BRUSSELS (Reuters) - The European Union’s richest region, inner London, is more than seven times wealthier than the poorest one, Severozapaden in Bulgaria, according to a study that detailed a deep east-west divide in the bloc.
The report by statistics office Eurostat said the EU’s 20 poorest regions were in Bulgaria, Romania, Poland and Hungary — all ex-communist countries from central and eastern Europe that joined the bloc in 2004 or 2007.
Regions in Germany, the Netherlands, Denmark and Britain dominated the list of the bloc’s richest areas.
Inner London, the wealthiest, had economic output per capita that was 334 percent of the EU average, or 49,100 euros ($66,560) a year. In the poorest Bulgarian region, the corresponding figure was 26 percent of the average, or 6,400 euros. Both figures are adjusted for the cost of living.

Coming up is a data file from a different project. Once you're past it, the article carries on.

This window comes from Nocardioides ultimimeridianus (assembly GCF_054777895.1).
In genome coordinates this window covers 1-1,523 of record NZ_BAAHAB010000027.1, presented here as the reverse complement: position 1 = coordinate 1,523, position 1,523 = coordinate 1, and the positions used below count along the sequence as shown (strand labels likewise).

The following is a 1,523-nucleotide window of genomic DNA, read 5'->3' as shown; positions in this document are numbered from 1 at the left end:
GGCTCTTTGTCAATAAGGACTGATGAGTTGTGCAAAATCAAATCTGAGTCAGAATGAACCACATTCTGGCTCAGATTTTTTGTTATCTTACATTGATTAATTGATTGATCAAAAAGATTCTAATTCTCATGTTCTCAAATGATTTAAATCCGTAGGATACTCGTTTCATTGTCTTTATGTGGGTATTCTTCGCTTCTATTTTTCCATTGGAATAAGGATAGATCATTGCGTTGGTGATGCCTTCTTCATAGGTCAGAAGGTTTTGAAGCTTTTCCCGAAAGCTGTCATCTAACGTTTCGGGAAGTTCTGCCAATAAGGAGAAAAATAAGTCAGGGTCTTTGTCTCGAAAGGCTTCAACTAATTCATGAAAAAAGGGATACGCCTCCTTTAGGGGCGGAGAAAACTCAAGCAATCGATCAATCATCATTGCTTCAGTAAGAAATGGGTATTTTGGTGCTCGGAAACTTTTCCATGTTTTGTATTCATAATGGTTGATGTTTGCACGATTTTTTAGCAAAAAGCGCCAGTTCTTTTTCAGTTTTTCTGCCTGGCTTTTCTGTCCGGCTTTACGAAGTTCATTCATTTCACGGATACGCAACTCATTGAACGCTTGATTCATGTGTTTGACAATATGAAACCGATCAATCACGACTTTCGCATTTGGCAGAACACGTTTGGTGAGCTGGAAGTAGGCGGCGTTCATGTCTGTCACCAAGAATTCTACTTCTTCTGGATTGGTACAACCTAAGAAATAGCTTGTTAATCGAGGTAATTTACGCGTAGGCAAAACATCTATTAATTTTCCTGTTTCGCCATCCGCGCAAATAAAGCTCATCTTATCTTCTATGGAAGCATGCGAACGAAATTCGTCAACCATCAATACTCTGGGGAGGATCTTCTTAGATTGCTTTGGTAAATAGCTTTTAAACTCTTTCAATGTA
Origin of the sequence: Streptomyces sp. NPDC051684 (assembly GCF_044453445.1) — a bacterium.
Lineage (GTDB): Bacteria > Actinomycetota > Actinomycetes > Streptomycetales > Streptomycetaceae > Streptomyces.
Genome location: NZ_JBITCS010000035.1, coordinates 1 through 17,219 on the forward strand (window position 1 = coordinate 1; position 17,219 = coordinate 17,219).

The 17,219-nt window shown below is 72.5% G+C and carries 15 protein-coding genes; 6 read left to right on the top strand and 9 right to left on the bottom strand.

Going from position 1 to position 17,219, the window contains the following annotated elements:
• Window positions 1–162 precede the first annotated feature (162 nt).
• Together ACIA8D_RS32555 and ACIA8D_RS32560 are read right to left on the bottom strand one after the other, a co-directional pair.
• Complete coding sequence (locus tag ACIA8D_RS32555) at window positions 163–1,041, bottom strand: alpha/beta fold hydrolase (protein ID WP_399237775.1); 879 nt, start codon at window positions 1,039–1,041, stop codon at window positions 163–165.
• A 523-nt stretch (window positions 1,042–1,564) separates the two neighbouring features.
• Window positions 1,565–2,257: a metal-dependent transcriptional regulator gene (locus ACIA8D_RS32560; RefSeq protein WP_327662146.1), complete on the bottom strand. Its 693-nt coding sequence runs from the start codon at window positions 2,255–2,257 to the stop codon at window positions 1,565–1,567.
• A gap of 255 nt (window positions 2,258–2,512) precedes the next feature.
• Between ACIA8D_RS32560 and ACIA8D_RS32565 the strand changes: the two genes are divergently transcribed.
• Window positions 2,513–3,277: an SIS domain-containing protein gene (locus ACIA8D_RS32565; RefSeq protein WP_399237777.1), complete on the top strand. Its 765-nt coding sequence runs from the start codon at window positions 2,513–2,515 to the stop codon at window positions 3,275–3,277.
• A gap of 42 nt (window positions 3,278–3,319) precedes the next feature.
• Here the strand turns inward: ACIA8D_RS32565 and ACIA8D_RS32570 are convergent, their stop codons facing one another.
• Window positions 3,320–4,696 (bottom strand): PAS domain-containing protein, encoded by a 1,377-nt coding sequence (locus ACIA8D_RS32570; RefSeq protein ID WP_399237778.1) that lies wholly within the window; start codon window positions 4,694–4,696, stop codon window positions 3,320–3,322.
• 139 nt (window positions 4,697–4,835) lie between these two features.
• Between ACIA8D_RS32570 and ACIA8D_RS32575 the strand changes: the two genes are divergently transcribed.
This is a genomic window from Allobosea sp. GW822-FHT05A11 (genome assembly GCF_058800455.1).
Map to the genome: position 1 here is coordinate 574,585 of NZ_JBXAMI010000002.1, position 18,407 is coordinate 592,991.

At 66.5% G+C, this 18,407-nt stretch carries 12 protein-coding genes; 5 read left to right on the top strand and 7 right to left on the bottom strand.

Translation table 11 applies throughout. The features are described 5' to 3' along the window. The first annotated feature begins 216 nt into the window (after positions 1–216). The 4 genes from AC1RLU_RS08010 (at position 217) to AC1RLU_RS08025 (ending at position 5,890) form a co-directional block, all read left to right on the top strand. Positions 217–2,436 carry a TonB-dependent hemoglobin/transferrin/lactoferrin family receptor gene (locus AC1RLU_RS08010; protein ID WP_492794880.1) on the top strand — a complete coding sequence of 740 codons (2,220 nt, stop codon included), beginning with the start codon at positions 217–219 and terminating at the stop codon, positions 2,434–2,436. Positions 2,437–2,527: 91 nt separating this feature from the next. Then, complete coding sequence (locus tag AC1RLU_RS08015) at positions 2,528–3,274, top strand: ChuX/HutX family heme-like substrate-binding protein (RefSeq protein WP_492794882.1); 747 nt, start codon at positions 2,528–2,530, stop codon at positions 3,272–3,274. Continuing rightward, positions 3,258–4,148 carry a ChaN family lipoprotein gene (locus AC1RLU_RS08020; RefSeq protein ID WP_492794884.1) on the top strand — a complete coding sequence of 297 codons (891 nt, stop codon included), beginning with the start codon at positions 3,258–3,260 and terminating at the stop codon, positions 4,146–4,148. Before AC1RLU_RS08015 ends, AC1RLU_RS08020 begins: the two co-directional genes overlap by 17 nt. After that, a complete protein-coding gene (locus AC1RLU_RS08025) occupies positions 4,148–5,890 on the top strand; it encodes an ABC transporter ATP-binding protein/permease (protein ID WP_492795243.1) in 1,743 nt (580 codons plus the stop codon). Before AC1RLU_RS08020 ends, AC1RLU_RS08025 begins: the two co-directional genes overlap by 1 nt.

Regional wealth will be an important factor in allocating aid from the EU budget, now worth 125 billion euro ($169.4 billion) a year. Negotiations on the EU’s next long-term budget, for 2014-2021, will start this year.
Eurostat said Luxembourg was the second-richest region in the EU, followed by Brussels and Germany’s Hamburg. Prague in the Czech Republic came fourth, the only central European region to feature in the top 20.
For its study, Eurostat broke the 27 countries of the EU down into 271 regions. Luxembourg, a small country, was its own region. The Netherlands, for example, had 12 regions.
Reporting by Marcin Grajewski; Editing by Jon Boyle